for (k = 0; k < BIT_ARRAY_SIZE; k++) {
    strcpy(bitarray_1_bis + 8*k, lookup_table[bitarray_1[k]]);
    strcpy(bitarray_2_bis + 8*k, lookup_table[bitarray_2[k]]);
}
memcmp(bitarray_1_bis + 13, bitarray_2_bis + 5, 47 - 13 + 1);

You can (and should) limit the copy to the minimum possible.

I have no idea if it's faster, but it wouldn't surprise me if it was. Again, you have to measure.

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Actually I doubt that bit manipulations will be slower, but your answer is good. Except that lookup_table could be created by malloc and a loop. +1 –  Andrejs Cainikovs Oct 15 '09 at 22:17
    
I looked at the code example and hastily downvoted. Sorry. Now that I look at your first paragraph again, that makes sense, so I undid that vote. I still don't think it's a good idea to create a >64KB lookup table for this exercise :-) But I think the first paragraph is the way to go. +1 –  asveikau Oct 15 '09 at 22:19

The easiest way to do this is to convert the more complex case into a simpler case, then solve the simpler case.

In the following code, do_compare() solves the simpler case (where the sequences are never offset by more than 7 bits, s1 is always offset as much or more than s2, and the length of the sequence is non-zero). The compare_bit_sequence() function then takes care of converting the harder case to the easier case, and calls do_compare() to do the work.

This just does a single-pass through the bit sequences, so hopefully that's an improvement on your copy-and-memcmp implementation.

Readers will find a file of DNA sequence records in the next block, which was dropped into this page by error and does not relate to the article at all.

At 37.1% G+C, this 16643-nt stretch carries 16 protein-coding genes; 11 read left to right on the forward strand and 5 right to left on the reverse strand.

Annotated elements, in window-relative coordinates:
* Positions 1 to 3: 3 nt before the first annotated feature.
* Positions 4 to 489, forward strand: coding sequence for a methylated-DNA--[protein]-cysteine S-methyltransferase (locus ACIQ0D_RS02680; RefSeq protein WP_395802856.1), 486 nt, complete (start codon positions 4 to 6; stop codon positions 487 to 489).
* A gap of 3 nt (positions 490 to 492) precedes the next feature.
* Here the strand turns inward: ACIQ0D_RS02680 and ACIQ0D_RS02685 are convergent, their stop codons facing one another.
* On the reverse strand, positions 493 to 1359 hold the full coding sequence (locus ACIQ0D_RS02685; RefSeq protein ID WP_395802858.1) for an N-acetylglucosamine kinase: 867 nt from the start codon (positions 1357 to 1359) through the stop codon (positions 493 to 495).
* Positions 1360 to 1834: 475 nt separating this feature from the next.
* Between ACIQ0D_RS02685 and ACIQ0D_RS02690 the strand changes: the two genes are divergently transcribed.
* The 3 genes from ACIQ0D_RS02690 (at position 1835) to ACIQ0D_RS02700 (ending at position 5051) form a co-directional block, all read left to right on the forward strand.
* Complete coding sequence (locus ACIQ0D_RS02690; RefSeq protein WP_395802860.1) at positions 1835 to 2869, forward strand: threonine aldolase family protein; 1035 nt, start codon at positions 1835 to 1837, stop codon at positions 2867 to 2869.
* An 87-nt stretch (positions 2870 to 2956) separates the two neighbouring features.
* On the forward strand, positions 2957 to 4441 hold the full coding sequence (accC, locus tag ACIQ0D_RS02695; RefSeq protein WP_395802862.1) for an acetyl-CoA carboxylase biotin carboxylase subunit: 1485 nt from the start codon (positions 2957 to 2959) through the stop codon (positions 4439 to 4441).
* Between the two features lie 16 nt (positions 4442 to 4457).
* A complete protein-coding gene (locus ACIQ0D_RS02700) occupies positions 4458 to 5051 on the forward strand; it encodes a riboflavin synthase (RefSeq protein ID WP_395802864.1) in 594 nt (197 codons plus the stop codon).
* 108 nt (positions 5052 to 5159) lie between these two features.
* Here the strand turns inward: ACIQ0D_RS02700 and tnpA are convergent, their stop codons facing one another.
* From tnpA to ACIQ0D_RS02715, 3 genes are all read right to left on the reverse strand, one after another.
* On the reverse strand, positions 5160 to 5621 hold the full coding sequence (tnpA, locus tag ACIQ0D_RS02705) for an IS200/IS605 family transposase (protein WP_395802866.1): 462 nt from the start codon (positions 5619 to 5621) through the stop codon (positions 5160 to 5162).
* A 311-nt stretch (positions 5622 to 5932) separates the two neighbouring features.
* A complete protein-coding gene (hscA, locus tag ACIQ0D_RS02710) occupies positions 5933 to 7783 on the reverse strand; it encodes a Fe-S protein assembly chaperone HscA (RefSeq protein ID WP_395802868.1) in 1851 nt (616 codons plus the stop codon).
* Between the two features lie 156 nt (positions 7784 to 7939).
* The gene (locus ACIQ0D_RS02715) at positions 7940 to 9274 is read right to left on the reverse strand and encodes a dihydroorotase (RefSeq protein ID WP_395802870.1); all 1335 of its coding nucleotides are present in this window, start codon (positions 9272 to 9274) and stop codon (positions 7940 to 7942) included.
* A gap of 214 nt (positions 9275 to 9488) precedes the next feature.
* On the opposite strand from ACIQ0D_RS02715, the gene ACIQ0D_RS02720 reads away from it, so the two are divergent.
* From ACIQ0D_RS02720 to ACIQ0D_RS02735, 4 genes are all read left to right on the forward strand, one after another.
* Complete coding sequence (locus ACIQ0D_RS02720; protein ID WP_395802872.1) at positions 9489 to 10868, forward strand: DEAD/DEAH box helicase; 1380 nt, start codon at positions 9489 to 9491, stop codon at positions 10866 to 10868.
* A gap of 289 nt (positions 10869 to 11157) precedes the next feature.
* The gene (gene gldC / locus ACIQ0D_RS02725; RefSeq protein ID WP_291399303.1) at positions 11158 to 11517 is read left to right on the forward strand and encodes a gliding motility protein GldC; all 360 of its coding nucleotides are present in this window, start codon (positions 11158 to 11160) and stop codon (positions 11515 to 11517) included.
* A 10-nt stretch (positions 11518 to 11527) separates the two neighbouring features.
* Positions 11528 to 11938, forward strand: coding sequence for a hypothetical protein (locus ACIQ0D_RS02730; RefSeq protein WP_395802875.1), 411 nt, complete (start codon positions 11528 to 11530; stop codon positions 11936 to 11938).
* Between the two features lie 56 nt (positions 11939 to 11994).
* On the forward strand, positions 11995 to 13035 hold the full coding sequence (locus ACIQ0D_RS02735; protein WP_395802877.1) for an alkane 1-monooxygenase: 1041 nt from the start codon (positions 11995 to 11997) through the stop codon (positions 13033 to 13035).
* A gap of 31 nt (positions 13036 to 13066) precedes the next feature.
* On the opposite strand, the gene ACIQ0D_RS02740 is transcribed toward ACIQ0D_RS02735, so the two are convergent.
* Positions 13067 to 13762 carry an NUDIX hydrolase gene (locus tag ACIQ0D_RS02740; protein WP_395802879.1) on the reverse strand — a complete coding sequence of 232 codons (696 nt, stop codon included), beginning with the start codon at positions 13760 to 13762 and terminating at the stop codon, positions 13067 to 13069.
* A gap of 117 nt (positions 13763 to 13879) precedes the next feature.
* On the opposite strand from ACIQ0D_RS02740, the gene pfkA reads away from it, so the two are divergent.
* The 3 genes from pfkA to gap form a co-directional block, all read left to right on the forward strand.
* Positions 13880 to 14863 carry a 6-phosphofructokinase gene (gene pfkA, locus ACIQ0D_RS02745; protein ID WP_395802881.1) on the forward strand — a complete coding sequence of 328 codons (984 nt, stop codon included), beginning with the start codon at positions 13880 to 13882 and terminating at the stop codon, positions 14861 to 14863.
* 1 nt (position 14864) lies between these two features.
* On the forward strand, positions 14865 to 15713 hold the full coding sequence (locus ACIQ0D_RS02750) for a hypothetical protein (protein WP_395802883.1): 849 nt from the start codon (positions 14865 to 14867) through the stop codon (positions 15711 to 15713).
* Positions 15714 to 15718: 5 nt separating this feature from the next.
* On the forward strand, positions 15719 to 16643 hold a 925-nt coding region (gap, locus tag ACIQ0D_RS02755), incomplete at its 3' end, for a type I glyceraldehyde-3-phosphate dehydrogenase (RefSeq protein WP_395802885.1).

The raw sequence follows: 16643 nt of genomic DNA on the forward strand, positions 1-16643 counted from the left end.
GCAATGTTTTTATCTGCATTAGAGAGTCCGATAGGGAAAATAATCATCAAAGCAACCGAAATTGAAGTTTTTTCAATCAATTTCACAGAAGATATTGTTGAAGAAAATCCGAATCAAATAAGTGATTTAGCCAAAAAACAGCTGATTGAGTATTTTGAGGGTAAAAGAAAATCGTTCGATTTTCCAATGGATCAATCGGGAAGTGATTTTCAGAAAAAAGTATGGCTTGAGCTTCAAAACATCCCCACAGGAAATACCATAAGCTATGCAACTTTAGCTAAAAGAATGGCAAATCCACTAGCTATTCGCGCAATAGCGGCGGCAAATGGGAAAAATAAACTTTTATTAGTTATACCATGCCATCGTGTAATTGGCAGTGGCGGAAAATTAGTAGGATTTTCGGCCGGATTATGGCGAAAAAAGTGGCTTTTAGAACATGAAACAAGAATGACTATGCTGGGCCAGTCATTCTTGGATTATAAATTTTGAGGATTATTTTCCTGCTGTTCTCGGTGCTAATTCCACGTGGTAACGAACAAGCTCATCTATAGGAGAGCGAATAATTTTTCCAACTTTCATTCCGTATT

#define NOT_EQUAL 0
#define EQUAL 1

/* do_compare()
 *
 * Does the actual comparison, but has some preconditions on parameters to
 * simplify things:
 *
 *     length > 0
 *     8 > s1_off >= s2_off
 */
int do_compare(const uint8_t s1[], const unsigned s1_off, const uint8_t s2[],
    const unsigned s2_off, const unsigned length)
{
    const uint8_t mask_lo_bits[] =
        { 0xff, 0x01, 0x03, 0x07, 0x0f, 0x1f, 0x3f, 0x7f, 0xff };
    const uint8_t mask_hi_bits[] =
        { 0x00, 0x80, 0xc0, 0xe0, 0xf0, 0xf8, 0xfc, 0xfe, 0xff };
    const unsigned msb = (length + s1_off - 1) / 8;
    const unsigned s2_shl = s1_off - s2_off;
    const unsigned s2_shr = 8 - s2_shl;
    unsigned n;
    uint8_t s1s2_diff, lo_bits = 0;

    for (n = 0; n <= msb; n++)
    {
        /* Shift s2 so it is aligned with s1, pulling in low bits from
         * the high bits of the previous byte, and store in s1s2_diff */
        s1s2_diff = lo_bits | (s2[n] << s2_shl);

        /* Save the bits needed to fill in the low-order bits of the next
         * byte.  HERE BE DRAGONS - since s2_shr can be 8, this below line
         * only works because uint8_t is promoted to int, and we know that
         * the width of int is guaranteed to be >= 16.  If you change this
         * routine to work with a wider type than uint8_t, you will need
         * to special-case this line so that if s2_shr is the width of the
         * type, you get lo_bits = 0.  Don't say you weren't warned. */